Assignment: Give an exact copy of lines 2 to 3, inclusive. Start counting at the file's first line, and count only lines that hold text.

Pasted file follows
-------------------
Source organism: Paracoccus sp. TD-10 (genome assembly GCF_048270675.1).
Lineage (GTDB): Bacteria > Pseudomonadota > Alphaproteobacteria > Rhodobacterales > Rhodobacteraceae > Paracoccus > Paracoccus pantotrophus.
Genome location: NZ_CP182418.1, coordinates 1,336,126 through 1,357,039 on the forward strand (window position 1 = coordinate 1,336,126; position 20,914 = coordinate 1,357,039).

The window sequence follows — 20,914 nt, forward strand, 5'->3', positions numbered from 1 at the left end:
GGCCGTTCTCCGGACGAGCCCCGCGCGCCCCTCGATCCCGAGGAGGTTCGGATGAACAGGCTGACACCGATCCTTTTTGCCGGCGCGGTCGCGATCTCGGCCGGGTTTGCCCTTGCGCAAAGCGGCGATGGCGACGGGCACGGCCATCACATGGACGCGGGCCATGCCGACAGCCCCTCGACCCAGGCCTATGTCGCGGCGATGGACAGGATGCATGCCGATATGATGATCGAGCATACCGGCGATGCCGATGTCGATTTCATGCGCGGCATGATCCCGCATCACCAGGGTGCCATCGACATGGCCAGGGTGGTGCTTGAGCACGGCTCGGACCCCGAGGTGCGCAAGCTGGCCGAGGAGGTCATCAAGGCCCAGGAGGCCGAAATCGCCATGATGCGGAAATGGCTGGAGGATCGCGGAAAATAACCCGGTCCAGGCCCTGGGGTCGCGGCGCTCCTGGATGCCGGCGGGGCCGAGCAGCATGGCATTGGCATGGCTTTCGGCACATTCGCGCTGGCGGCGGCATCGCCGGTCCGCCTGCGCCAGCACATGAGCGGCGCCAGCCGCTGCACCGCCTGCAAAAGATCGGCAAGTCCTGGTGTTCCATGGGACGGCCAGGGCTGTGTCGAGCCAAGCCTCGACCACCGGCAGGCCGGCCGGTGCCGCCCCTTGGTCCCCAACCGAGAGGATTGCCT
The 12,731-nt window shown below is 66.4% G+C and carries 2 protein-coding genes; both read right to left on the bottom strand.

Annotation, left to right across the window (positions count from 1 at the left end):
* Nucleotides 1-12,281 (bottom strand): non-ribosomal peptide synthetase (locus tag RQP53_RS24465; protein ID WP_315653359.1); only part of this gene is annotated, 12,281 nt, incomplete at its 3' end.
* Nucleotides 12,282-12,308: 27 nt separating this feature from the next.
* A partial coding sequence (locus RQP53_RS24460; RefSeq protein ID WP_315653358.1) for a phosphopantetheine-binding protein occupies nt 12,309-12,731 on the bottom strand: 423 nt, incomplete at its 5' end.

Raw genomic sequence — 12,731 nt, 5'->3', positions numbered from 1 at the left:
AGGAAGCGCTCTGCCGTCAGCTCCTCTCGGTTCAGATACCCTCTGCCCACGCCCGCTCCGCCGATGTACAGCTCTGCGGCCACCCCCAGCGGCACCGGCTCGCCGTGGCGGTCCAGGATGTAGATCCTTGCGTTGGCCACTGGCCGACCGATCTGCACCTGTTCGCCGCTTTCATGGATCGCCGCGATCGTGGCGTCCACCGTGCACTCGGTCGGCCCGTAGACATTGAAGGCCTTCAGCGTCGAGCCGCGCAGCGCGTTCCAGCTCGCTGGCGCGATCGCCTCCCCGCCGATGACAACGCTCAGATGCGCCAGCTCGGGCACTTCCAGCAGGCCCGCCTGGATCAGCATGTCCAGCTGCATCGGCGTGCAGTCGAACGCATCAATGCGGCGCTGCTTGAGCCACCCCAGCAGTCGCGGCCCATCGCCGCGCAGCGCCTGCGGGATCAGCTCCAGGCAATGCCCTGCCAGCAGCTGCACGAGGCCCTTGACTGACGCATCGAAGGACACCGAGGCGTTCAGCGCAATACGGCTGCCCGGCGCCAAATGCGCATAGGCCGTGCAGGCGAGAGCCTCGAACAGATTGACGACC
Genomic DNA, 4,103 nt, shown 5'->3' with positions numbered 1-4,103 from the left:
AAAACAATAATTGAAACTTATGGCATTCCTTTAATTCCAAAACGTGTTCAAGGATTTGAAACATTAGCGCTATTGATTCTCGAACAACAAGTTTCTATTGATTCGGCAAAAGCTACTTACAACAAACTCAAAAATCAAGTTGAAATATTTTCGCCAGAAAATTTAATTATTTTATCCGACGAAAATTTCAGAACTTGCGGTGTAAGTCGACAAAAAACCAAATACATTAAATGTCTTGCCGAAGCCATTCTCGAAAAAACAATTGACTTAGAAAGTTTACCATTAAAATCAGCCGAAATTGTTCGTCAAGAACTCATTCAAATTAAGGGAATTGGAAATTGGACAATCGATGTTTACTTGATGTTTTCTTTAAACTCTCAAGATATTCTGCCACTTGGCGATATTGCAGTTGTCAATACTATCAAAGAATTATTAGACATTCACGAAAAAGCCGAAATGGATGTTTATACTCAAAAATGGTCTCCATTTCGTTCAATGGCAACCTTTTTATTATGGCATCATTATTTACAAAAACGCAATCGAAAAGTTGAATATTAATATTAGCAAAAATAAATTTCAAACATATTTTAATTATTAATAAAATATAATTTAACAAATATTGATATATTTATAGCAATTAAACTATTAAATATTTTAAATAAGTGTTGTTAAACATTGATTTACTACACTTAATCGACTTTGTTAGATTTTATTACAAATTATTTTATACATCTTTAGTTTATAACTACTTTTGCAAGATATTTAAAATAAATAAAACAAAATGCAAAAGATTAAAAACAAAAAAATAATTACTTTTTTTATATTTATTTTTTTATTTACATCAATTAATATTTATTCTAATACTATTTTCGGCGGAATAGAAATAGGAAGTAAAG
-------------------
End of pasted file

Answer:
Lineage (GTDB): Bacteria > Pseudomonadota > Alphaproteobacteria > Rhodobacterales > Rhodobacteraceae > Paracoccus > Paracoccus pantotrophus.
Genome location: NZ_CP182418.1, coordinates 1,336,126 through 1,357,039 on the forward strand (window position 1 = coordinate 1,336,126; position 20,914 = coordinate 1,357,039).